Arkansas Racing Commission OKs mobile sports betting through state's casinos; Legislative Council approval next step

Lawmakers now to get final word

A mobile sports betting app for football games is displayed at a Buffalo Wild Wings in Las Vegas in this Sept. 5, 2019, file photo. (AP/John Locher)
A mobile sports betting app for football games is displayed at a Buffalo Wild Wings in Las Vegas in this Sept. 5, 2019, file photo. (AP/John Locher)

The Arkansas Racing Commission on Thursday unanimously approved changes to the state's gambling rules that will allow mobile sports betting through local casinos, including granting established casinos 51% of the proceeds when partnering with online bookmakers.

The rule changes must now be approved by the Arkansas Legislative Council, which is to meet Jan. 28.

"Whether this item makes the January agenda is yet to be determined," Racing Commission spokesman Scott Hardin said after the meeting. "If ALC approves, the rule changes allowing mobile sports betting would be effective immediately."

The commission meeting, which included a public hearing on the subject, lasted more than two hours. Eight people, including representatives of casinos in the state as well as from a sports gambling company, spoke to the commission.

The Racing Commission received about 800 letters and emails from the public, with most opposing sports betting as a whole, Racing Commission attorney Byron Freeland told commissioners.

The 51% split with established and licensed casinos sets Arkansas apart from the rest of the nation, where the average share is 5-15% with local casinos.

John Burris with the Capitol Advisors Group -- who represents online sports betting operators DraftKings Inc., FanDuel Inc., BetMGM, Fanatics and Bally's -- said they were excited when it was announced that sports betting would be allowed in Arkansas.

"We think it's a great opportunity. I think if I had one point, it would be that it's not us versus them. Us being sports betting and them being the three in-state casinos," Burris said. "I think that perception has developed, but it's really not the case. We view it as an opportunity to bring to a marketplace through the casinos revenue and a player who is generally being unregulated and utilized now."

Still, Burris asked commissioners to amend the rule to allow for the sports betting companies to negotiate the split directly with the casinos, with the casinos having complete control to "accept or reject" that offer.

"We're asking the rule and government not to put restrictions that prevent this from being an open and competitive marketplace," Burris said.

[RELATED: See complete Democrat-Gazette coverage of casinos in Arkansas at]

In a Dec. 21 letter to the Racing Commission, Oaklawn Racing and Casino Resort General Manager Wayne Smith said the out-of-state sports wagering vendors generally require them to receive 85% to 95% of net revenue, leaving only 5% to 15% of the net revenue to the local casinos.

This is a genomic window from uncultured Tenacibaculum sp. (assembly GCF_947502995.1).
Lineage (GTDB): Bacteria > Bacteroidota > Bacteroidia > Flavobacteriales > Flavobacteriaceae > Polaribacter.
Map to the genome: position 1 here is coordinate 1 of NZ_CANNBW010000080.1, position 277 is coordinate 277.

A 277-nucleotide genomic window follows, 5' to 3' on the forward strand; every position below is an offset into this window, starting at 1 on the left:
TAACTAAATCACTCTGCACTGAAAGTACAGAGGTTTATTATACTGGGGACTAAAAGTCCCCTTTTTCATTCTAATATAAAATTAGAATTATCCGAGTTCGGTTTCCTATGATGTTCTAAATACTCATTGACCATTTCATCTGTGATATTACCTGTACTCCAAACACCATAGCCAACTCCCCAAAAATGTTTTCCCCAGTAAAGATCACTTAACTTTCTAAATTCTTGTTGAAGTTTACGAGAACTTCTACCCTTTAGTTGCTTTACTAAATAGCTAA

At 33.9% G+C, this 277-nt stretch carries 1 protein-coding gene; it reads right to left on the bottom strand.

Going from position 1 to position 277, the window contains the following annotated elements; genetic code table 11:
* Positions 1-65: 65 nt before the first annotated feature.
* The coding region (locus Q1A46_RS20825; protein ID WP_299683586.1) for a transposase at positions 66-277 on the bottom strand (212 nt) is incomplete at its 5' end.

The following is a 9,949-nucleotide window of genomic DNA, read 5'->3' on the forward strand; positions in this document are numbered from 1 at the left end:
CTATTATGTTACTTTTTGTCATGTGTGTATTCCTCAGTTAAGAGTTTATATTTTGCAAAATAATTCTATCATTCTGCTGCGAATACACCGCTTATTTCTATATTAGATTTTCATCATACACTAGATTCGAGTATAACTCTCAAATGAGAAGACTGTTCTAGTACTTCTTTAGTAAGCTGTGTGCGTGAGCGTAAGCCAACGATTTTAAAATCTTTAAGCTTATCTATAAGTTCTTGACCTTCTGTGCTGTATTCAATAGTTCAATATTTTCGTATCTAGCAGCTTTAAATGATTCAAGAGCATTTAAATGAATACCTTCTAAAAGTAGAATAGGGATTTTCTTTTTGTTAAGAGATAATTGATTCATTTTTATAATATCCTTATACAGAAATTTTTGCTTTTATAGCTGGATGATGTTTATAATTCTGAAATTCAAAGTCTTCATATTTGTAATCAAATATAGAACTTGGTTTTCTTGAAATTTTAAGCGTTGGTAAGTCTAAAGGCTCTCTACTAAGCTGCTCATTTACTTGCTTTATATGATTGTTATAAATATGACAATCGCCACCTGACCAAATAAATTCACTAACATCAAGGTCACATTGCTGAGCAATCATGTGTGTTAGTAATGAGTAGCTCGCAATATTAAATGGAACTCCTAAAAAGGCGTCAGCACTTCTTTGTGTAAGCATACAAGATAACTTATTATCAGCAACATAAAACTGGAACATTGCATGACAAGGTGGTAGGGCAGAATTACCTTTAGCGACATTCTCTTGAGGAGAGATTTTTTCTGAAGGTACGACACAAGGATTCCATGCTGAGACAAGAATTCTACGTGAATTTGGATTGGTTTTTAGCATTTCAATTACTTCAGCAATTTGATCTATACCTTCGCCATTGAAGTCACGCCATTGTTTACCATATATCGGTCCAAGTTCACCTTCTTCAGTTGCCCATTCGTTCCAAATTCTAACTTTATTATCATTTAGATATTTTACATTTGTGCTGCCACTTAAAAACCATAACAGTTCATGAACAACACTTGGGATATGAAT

"We question whether under such circumstances this is really consistent with the intent of Amendment 100 limiting casino gaming and accepting sports wagers to the four (4) licensed casinos, who are under the more direct regulation of the Arkansas Racing Commission," Smith said. "If the third-party subcontractor-vendor retains 85% to 95% of the net revenues themselves, who is really conducting the sports wagering?"

Smith added in the letter the belief that the ultimate goal of many out-of-state sports wagering vendors is to gather a confidential customer database for sports betting as well as other types of wagering.

"And in some instances to promote those customers to visit casino properties in other states where the tax revenue and other economic benefits would be driven by other states, not Arkansas," Smith said.

Andrew Winchell, director of governmental affairs for online bookmaker FanDuel, said requiring a 51% split would hamper the ability to bring "first-class offerings" to Arkansas gamblers, with most top brand operators eliminated.

Saracen Casino Chief Market Officer Carlton Saffa told the commission that fee structures are built into several gambling laws around the state and that existing Arkansas casinos already have profit-sharing agreements with other games, like slot machines, that give about 80% of the profit to the casino.

The commission didn't budge on another rule that sports betting vendors also took issue with: limiting each casino licensee to provide no more than two individually branded online sports platforms -- or "skins" -- and accompanying mobile applications with the approval of the Racing Commission.

Any individually branded online sports pool platform/mobile application provided by an online sports pool operator intermediary must, on its website, conspicuously bear the name of the casino license with which it is affiliated, under the rule changes.

The casinos in the state -- Saracen Casino Resort in Pine Bluff, Southland Casino Racing in West Memphis, Oaklawn Racing Casino Resort in Hot Springs, and the recently licensed Legends Resort and Casino in Pope County -- were given the green light in 2019 to offer sports betting on premises.

The new rule allows mobile betting anywhere in the state as long as it's physically within state lines and is done in partnership with a current gambling license holder.

Online sports betting is defined in the rules as an operation in which wagers on sports events are made over the internet on websites or mobile applications through computers, mobile devices or other approved interactive devices accepted through a gambling system approved by the Racing Commission.

Since July 2019, sports gamblers have wagered about $96 million at the three casinos, resulting in more than $83 million in payouts and about $1.74 million in state revenue, according to the state Department of Finance and Administration.